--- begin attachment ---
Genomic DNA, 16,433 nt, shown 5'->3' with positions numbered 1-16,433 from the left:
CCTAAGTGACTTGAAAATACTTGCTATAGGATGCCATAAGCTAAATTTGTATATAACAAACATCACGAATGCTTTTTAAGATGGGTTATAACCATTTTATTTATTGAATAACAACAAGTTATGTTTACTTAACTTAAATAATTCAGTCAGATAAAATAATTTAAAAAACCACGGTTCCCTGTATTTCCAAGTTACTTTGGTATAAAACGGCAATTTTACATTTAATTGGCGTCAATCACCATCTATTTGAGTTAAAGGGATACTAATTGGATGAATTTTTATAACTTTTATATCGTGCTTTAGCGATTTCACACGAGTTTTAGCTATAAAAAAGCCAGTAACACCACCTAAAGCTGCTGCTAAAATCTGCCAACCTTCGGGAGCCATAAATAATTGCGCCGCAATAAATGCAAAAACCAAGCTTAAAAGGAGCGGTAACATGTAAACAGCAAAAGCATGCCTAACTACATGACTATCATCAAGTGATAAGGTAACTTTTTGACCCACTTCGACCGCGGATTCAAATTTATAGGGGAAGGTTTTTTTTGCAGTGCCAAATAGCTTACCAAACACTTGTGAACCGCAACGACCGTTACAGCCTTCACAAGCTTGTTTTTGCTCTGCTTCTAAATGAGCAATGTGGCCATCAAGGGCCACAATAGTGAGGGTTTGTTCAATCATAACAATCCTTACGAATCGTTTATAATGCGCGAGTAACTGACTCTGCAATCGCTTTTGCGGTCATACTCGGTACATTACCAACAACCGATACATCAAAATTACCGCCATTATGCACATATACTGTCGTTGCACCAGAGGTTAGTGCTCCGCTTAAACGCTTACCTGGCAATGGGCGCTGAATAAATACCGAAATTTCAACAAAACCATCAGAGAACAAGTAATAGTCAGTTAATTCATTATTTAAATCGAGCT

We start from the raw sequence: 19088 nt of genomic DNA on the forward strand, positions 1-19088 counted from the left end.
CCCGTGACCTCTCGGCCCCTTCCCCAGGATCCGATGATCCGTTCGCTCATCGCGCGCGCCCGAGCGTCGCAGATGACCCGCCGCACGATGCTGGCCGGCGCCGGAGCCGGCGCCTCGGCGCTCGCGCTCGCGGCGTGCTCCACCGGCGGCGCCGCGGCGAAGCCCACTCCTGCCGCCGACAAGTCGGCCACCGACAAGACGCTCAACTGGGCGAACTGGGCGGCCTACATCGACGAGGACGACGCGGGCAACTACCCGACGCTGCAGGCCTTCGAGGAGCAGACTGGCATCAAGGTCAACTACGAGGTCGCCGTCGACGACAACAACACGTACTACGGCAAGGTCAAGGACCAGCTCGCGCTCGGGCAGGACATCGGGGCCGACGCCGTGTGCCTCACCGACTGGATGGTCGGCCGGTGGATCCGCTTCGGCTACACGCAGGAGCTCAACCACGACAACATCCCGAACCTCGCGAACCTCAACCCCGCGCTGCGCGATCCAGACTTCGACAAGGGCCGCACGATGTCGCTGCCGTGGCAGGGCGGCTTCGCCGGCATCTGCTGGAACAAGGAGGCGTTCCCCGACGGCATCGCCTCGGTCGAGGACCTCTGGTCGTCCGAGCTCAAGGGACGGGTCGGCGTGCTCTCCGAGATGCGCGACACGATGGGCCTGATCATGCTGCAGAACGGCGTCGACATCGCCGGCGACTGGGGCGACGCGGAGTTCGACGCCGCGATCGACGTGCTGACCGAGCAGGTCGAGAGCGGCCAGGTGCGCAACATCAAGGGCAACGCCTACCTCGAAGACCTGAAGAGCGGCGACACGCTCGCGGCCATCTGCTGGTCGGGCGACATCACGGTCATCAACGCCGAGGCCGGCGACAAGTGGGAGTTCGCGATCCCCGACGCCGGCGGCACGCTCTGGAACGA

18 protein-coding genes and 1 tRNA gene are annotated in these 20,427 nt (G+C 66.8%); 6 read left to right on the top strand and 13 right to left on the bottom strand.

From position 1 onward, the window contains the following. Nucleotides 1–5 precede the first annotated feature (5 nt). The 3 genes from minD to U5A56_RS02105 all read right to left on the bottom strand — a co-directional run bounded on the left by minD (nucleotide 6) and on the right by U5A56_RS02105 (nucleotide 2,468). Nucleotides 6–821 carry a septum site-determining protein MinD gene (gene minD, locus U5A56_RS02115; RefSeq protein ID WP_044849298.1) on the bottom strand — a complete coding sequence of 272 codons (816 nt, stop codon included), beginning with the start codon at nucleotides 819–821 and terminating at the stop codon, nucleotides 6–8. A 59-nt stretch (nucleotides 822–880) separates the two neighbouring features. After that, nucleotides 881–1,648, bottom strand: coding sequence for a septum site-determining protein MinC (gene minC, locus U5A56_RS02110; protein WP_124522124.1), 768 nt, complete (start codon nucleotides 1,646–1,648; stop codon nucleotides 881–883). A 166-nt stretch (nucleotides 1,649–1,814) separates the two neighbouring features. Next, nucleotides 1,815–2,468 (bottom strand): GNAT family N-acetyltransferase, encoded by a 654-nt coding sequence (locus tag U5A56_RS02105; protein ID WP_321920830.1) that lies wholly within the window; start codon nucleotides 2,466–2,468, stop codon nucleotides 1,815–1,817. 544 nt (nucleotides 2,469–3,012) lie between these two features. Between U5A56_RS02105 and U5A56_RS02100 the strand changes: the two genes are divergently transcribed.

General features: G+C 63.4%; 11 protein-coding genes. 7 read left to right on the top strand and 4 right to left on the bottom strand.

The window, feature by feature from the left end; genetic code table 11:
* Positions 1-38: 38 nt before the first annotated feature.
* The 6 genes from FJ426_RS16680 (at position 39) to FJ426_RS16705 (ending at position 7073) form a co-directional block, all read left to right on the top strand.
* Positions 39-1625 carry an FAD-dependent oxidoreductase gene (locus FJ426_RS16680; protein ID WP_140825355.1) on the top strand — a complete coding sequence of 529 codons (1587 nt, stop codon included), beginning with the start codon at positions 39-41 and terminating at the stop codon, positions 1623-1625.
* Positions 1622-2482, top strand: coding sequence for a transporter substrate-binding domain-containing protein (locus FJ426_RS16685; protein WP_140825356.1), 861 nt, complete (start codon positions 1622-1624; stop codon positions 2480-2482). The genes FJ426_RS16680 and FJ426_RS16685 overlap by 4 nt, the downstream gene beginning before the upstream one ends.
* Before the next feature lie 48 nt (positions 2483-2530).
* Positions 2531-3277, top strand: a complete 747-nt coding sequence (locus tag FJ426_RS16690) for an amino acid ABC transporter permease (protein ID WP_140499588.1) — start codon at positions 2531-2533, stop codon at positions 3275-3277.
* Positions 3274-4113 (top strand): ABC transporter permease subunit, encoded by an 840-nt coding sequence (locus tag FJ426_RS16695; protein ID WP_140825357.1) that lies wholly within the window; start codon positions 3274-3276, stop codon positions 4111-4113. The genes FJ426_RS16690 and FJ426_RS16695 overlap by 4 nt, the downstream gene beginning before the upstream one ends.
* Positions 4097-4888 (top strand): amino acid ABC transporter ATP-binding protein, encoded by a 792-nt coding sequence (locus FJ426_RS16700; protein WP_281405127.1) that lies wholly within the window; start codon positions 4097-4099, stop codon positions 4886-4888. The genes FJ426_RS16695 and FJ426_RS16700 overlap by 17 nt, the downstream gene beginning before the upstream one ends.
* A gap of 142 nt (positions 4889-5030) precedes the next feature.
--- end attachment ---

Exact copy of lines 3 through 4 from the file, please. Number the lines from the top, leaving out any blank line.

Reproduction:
We start from the raw sequence: 19088 nt of genomic DNA on the forward strand, positions 1-19088 counted from the left end.
CCCGTGACCTCTCGGCCCCTTCCCCAGGATCCGATGATCCGTTCGCTCATCGCGCGCGCCCGAGCGTCGCAGATGACCCGCCGCACGATGCTGGCCGGCGCCGGAGCCGGCGCCTCGGCGCTCGCGCTCGCGGCGTGCTCCACCGGCGGCGCCGCGGCGAAGCCCACTCCTGCCGCCGACAAGTCGGCCACCGACAAGACGCTCAACTGGGCGAACTGGGCGGCCTACATCGACGAGGACGACGCGGGCAACTACCCGACGCTGCAGGCCTTCGAGGAGCAGACTGGCATCAAGGTCAACTACGAGGTCGCCGTCGACGACAACAACACGTACTACGGCAAGGTCAAGGACCAGCTCGCGCTCGGGCAGGACATCGGGGCCGACGCCGTGTGCCTCACCGACTGGATGGTCGGCCGGTGGATCCGCTTCGGCTACACGCAGGAGCTCAACCACGACAACATCCCGAACCTCGCGAACCTCAACCCCGCGCTGCGCGATCCAGACTTCGACAAGGGCCGCACGATGTCGCTGCCGTGGCAGGGCGGCTTCGCCGGCATCTGCTGGAACAAGGAGGCGTTCCCCGACGGCATCGCCTCGGTCGAGGACCTCTGGTCGTCCGAGCTCAAGGGACGGGTCGGCGTGCTCTCCGAGATGCGCGACACGATGGGCCTGATCATGCTGCAGAACGGCGTCGACATCGCCGGCGACTGGGGCGACGCGGAGTTCGACGCCGCGATCGACGTGCTGACCGAGCAGGTCGAGAGCGGCCAGGTGCGCAACATCAAGGGCAACGCCTACCTCGAAGACCTGAAGAGCGGCGACACGCTCGCGGCCATCTGCTGGTCGGGCGACATCACGGTCATCAACGCCGAGGCCGGCGACAAGTGGGAGTTCGCGATCCCCGACGCCGGCGGCACGCTCTGGAACGA